A Comprehensive Guide to Restoring Kneecap Stability

MPFL Reconstruction

MPFL Reconstruction

What is the MPFL?

The medial patellofemoral ligament is a band of tissue that acts like a ‘seat-belt’ to stabilise the kneecap as you start to bend the knee. It is inside the knee so you can’t feel it when you press around the knee. As you bend and straighten the knee the kneecap glides along the groove on the front of the thighbone and the MPFL moves with it like a ‘windscreen-wiper’ keeping it in the groove.

The MPFL attaches the inside part of the kneecap to the thighbone (femur). It helps the kneecap to track properly in the groove on the front of your thighbone and stabilises the kneecap during movement.

What happens to the MPFL when the kneecap dislocates?

When the kneecap dislocates it jumps sideways out of the groove and the soft tissues around the kneecap are stretched and can tear. In about 87-100% of dislocations the MPFL ruptures.

Does the MPFL heal once it has ruptured?

If left untreated the stretched or torn MPFL can heal but as it is stretched it does not provide the tight seat-belt effect on your kneecap.

A bit like getting into a car and leaving your seat-belt really loose or not doing it up, the seat-belt then won’t work properly and you will move about if you have a car crash.

When do you reconstruct the MPFL?

With a torn or stretched MPFL the kneecap is at greater risk of dislocating again which can in turn cause damage to the cartilage on the surface of the kneecap.

Other factors such as the shape of the groove the kneecap sits in, the shape of your thigh bones and the position of your kneecap can also increase the risk of you dislocating again.

If the kneecap has become unstable (such as more than 4 dislocations) or feels very wobbly day to day then we would have a discussion as to whether the operation is appropriate for you.

What is an MPFL reconstruction?

This operation is a day case which means you come in on the day and usually go home on the same day. It involves having an anaesthetic to put you to sleep and sometimes a nerve block to help numb the area for pain relief.

One of your tendons that you don’t need (the gracilis tendon) is most commonly used. It is detached from where it sits on the inside of your knee and attached to your kneecap using anchors. It is then tensioned and attached to your thigh bone to reproduce your torn MPFL.

Sometimes we use a donor tendon (allograft) if your own tendons are not suitable. These a tendons harvested from donors which have been treated and screened for infections.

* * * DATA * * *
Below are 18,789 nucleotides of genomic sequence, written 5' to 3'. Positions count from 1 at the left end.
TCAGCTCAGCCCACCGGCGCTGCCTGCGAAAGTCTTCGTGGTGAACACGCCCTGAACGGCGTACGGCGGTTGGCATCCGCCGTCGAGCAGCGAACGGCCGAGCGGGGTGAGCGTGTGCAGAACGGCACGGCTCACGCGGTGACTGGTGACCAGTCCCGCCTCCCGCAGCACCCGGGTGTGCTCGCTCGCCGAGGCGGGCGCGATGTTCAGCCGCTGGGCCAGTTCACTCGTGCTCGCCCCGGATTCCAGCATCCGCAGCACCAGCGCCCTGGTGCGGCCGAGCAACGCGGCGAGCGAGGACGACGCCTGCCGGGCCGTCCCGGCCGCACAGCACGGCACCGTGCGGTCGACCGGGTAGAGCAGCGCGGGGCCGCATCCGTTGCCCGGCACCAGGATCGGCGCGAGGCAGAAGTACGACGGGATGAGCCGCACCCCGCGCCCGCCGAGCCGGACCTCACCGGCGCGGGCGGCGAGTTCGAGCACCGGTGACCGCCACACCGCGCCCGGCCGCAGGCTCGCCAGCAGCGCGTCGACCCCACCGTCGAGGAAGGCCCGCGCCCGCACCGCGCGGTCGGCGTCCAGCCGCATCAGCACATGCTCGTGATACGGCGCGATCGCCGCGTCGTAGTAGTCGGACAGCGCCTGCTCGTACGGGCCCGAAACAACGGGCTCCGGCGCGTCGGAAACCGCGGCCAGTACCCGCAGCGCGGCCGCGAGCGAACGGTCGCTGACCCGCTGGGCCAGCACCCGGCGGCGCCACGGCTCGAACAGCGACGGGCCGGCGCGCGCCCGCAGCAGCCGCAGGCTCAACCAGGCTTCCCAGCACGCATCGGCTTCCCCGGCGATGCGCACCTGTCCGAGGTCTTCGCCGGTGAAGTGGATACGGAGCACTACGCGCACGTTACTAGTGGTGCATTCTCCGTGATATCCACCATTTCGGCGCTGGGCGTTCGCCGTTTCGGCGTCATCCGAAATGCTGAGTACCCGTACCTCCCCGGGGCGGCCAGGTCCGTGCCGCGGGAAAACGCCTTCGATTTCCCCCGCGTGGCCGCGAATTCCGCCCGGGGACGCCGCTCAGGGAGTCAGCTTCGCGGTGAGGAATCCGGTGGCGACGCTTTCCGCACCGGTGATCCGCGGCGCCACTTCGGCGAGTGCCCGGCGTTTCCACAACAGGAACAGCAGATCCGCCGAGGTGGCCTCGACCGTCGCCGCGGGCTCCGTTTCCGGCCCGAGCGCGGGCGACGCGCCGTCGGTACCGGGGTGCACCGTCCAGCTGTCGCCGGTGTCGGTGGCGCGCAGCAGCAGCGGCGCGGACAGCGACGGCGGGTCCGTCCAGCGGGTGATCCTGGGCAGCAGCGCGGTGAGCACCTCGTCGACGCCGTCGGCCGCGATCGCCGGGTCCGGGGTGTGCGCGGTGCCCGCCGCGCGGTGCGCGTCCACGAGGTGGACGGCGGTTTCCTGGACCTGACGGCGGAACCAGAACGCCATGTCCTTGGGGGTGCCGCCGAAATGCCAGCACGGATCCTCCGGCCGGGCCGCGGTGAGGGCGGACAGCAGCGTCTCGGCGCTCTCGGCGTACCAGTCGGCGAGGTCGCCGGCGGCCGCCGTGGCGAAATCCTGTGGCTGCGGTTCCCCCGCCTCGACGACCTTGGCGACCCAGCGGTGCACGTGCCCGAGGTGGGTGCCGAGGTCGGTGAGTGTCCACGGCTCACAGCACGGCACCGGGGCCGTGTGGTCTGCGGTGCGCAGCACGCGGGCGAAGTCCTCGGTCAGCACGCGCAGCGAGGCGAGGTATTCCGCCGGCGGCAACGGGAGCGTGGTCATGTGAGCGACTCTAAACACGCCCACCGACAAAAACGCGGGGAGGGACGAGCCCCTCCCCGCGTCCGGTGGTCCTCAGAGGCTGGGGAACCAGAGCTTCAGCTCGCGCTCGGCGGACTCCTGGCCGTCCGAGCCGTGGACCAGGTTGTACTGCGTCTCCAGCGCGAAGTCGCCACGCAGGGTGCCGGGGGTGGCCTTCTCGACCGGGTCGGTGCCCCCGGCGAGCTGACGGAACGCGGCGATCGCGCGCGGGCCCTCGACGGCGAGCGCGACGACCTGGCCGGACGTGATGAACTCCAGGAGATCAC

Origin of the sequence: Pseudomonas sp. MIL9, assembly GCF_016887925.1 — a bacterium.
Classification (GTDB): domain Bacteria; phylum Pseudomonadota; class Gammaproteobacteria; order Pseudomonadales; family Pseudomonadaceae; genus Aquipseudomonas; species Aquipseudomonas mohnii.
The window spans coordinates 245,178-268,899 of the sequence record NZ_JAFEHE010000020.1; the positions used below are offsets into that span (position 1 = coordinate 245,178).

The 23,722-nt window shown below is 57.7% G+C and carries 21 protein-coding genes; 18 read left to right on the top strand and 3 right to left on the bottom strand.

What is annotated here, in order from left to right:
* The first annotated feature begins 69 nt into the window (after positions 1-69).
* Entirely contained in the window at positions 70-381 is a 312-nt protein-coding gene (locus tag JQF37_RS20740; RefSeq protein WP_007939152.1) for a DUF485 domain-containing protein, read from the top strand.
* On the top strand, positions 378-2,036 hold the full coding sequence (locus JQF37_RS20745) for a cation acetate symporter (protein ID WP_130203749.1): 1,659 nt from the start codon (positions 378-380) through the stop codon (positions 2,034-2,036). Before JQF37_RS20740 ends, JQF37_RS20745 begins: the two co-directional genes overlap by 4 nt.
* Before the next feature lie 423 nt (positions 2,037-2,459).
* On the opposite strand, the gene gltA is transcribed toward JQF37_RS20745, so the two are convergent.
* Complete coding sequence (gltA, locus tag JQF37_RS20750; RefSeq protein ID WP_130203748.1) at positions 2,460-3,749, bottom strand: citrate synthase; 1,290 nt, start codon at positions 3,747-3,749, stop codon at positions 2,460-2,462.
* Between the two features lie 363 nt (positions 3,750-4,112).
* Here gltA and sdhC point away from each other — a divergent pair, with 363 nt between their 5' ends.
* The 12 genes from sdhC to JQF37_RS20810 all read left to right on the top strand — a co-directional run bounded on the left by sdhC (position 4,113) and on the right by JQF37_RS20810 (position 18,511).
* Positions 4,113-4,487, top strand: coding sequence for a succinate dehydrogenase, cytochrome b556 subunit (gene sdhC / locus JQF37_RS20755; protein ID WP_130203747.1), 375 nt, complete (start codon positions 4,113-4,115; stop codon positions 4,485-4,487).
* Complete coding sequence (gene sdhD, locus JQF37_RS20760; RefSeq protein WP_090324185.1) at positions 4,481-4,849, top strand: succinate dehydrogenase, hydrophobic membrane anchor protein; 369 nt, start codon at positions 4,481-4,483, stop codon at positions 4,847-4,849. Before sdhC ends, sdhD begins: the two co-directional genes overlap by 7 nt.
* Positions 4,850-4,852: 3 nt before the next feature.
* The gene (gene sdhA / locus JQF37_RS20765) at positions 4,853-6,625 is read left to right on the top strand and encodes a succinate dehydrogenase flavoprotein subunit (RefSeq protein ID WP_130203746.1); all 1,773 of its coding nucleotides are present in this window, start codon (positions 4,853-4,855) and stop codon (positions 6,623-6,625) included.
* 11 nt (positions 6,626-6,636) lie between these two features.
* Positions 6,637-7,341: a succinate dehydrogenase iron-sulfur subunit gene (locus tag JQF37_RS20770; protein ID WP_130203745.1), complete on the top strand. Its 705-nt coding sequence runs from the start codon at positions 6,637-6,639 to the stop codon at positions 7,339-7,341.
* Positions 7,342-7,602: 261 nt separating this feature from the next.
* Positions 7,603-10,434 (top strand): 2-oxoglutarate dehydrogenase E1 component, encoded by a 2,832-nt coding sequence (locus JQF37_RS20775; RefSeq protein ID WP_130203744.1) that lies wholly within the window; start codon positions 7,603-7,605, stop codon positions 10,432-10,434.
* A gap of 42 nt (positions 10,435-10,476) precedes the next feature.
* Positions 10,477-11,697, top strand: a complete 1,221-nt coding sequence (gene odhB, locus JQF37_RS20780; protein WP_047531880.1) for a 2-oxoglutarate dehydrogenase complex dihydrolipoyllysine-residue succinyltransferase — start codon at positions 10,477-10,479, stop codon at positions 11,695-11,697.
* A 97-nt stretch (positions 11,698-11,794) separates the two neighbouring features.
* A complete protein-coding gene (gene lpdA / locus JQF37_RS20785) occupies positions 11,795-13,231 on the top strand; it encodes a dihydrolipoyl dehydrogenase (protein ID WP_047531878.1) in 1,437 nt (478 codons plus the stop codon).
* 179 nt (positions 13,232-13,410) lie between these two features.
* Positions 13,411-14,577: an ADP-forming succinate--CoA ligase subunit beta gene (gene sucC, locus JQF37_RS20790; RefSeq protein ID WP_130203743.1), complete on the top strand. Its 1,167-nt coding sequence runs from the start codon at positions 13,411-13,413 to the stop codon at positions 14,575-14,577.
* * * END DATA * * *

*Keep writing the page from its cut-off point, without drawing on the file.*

More information can be found here:


What are the risks of an MPFL reconstruction?

You will have some scars around the knee and some people find they have a numb patch of skin around the scar after surgery which may be permanent.

  • 2% risk of infection and we give you antibiotics to reduce that risk.
  • 2-12% risk of redislocating your kneecap if you have a bad fall
  • 3% risk of kneecap fracture (drilling holes into the kneecap can weaken it)

Do you do any other operations at the same time?

I will have a look inside your knee (arthoscopy) to check the cartilage lining of your knee joint and make sure there is no other damage.

Depending on the shape and position of the kneecap on the imaging investigations such as MRI, additional procedures are sometimes needed. Sometimes the MPFL reconstruction is done in combination with other procedures such as a tibial tubercle osteotomy (to move the kneecap down and across into the groove), trochleoplasty (to deepen the groove) or distal femoral osteotomy (to straighten out the thigh bone). Where possible all the operations are done at one sitting.

What happens after the surgery?

If the operation is an isolated MPFL reconstruction you are walking unrestricted straight away, with crutches to help you walk full weight bearing. You keep the wound dry for 2 weeks then start physiotherapy. The physiotherapist will help build up your strength and work on improving how you use your knee to try to reduce the risk of further injury.

When can I drive?

By 6 weeks you should be back to driving.

When can I go back to sports?

Your physiotherapist or personal trainer will work with you to make sure you are fit to go back to sports. Usually this starts with lots of work in the gym before you can go back to contact sports such as netball, football etc at about 9 months.

This varies between patients, generally the fitter you are before surgery, the easier it is for you to recover.

Will this operation stop me developing arthritis in later life?

The MPFL reconstruction helps to stabilise the kneecap and hopefully if it stops the kneecap dislocating it will then also help to protect the cartilage. However, there are lots of reasons why people develop arthritis so we cannot guarantee that the operation will reduce your risk.